Charcot-Marie-Tooth disease (CMT) is the name given to a group of progressive, inherited disorders that affect the peripheral nerves. These are nerves outside of the central nervous system — or the brain and spinal cord — that carry signals between the brain and muscles to direct movement and transmit sensory information.
CMT is characterized by progressive muscle weakness, but other symptoms such as fatigue can greatly affect patients’ quality of life.
Fatigue in CMT
Fatigue is a common symptom in CMT. A study, published in the Journal of Neurology in 2010 and based on questionnaire given patients and an age- and sex-matched control group, reported that fatigue levels were significantly higher in people with CMT.
Fatigue in CMT can be due to a number of reasons. Many patients report having insomnia and/or sleep apnea, which significantly reduces the amount or the quality of sleep they can get. One study, conducted in 61 CMT type 1 patients, found that 37.7 percent had sleep apnea, and 40.9 percent had restless legs syndrome, which significantly reduces sleep quality.
In addition, engaging in physical activity can be difficult for people with CMT, as the body must work harder to compensate for weakened muscles. This uses more energy, and results in heightened feelings of tiredness.
There are various self-help techniques that may help manage fatigue in CMT patients. However, these can sometimes be difficult to achieve as CMT-related complications may prevent patients from following these suggestions. They include:
- Maintaining a healthy diet with smaller meals and regular snacks, and drinking more water
- Light but regular exercise
- A regular sleep pattern, with a hot bath before bed
- Maintaining a healthy weight
- Reducing stress through relaxing activities, and/or by talking about causes, such as in counseling
- Reducing or eliminating caffeine and alcohol from the diet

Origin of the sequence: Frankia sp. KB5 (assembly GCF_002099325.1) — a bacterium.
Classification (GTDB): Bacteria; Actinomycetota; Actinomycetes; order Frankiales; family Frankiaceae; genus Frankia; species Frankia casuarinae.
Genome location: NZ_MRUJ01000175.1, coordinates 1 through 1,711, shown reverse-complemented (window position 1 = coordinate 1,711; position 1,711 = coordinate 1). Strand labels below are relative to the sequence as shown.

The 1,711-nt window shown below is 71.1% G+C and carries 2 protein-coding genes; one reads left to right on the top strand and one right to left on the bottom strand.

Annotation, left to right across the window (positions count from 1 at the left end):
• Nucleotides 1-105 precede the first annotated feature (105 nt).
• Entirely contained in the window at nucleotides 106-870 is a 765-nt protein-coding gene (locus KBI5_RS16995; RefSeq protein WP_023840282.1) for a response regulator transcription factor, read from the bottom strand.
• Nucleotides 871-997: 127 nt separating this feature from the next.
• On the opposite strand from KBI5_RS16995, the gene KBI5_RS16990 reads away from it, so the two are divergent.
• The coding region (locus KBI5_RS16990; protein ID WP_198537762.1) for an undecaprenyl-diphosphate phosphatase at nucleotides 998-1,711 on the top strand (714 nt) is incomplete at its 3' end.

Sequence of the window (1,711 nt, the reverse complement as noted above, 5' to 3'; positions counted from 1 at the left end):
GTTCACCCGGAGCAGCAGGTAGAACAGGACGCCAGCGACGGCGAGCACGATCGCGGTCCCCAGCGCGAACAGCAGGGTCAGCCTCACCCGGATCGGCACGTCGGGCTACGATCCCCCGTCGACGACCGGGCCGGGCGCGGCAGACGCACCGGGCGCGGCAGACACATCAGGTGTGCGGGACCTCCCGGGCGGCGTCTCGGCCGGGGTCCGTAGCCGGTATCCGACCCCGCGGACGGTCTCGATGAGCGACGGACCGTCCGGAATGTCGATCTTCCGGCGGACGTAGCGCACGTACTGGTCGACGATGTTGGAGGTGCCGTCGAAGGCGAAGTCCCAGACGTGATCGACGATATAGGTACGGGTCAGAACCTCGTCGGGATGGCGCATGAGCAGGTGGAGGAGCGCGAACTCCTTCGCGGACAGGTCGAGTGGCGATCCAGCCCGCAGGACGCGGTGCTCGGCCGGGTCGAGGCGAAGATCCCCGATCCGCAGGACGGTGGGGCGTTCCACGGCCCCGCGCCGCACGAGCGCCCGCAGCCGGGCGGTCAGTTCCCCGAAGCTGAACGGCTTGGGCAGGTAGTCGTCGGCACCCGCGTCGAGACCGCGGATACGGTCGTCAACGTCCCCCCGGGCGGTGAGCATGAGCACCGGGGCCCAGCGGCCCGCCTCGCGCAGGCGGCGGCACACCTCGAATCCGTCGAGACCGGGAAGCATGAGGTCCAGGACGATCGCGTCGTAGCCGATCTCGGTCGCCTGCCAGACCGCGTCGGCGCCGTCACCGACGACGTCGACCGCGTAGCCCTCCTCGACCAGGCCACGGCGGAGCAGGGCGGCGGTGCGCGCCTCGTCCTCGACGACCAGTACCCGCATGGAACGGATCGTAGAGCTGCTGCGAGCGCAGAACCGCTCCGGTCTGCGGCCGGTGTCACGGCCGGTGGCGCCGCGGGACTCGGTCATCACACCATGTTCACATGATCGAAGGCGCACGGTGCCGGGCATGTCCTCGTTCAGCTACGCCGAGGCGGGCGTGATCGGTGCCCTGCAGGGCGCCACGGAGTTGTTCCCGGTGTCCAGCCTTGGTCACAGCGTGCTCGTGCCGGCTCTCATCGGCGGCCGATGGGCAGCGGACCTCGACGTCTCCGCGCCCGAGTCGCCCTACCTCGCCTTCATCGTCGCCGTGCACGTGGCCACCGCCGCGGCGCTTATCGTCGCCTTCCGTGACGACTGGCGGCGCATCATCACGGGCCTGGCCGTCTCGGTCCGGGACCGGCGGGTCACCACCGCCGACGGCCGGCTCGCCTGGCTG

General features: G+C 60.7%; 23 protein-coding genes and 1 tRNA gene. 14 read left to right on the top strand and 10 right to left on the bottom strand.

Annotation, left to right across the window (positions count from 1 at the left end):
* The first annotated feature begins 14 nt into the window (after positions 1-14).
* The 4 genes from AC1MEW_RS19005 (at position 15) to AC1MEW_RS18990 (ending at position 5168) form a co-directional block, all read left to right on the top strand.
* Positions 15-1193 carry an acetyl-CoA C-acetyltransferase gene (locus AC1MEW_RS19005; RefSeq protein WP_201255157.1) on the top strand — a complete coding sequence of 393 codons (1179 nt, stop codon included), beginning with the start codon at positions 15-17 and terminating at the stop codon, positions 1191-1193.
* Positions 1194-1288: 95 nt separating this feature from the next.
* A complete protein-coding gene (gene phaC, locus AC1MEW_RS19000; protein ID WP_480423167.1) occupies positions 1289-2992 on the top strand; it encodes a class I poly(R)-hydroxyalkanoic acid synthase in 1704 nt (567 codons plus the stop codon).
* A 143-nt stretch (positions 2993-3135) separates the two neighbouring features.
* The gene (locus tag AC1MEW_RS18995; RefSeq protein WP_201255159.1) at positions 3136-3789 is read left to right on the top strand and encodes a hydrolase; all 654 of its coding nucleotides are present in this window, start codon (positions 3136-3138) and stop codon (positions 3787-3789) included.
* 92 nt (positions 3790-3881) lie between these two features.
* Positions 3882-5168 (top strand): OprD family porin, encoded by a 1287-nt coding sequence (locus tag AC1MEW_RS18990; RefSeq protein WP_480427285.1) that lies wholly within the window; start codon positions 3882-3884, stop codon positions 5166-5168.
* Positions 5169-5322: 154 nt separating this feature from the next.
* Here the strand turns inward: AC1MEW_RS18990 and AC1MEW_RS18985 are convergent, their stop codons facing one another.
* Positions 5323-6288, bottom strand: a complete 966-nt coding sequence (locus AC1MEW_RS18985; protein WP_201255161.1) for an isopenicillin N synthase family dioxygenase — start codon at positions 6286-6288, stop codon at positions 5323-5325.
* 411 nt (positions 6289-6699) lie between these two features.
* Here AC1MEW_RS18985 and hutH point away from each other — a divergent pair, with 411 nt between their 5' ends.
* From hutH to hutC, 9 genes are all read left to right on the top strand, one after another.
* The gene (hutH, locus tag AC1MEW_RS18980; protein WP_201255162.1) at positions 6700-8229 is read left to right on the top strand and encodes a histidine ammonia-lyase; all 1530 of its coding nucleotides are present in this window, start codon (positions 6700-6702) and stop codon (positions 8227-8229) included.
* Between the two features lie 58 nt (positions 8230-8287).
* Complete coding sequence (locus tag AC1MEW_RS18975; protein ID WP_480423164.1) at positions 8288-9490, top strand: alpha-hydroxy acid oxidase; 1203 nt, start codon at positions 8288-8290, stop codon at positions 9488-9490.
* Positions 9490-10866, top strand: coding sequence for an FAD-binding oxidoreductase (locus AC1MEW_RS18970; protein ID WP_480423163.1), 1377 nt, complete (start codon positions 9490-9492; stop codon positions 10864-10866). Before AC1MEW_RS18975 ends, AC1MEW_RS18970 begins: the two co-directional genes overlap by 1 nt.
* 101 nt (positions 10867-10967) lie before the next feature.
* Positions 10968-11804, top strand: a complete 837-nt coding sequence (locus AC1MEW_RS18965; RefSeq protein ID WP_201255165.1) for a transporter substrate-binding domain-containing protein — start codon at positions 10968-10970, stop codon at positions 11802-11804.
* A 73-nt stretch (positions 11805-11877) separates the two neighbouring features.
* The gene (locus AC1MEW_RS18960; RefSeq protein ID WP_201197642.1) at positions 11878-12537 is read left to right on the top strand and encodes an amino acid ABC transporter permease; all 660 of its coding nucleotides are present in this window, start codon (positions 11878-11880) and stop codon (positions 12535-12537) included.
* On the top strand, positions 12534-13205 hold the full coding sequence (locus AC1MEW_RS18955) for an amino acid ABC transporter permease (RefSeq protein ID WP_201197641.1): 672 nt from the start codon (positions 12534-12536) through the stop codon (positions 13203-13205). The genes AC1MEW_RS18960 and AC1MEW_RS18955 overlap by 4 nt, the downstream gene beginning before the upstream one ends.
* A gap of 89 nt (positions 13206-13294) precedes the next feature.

It was thought that ascorbic acid or vitamin C may ease fatigue and other symptoms of CMT, as it was shown to have some benefits in a mouse model of CMT type 1A (CMT1A). However, two randomized and controlled trials suggested that it lacked benefit in humans in terms of addressing fatigue or overall disease symptoms.
The first trial, whose results were published in The Lancet Neurology in 2009, tested the effectiveness of ascorbic acid compared to a placebo over a 12-month period in 179 patients with CMT type 1A. No significant difference in fatigue levels was observed between patients taking ascorbic acid and those given placebo. A second, larger trial in the UK (ISRCTN61074476) and Italy (EudraCT 2006-000032-27) assessed ascorbic acid compared to a placebo for two years in 277 CMT1A patients. Results of this study, published in 2011 and with a primary goal of seeing changes for the better in CMT-related neuropathy, also reported no significant effects from treatment.
A case series, published in the American Journal of Hospice and Palliative Care in 2006, reported that off-label use of modafinil in four CMT type 1A patients significantly reduced symptoms of fatigue. Modafinil is approved to treat problems such as sleep apnea, and may help to ease fatigue by improving sleep quality.
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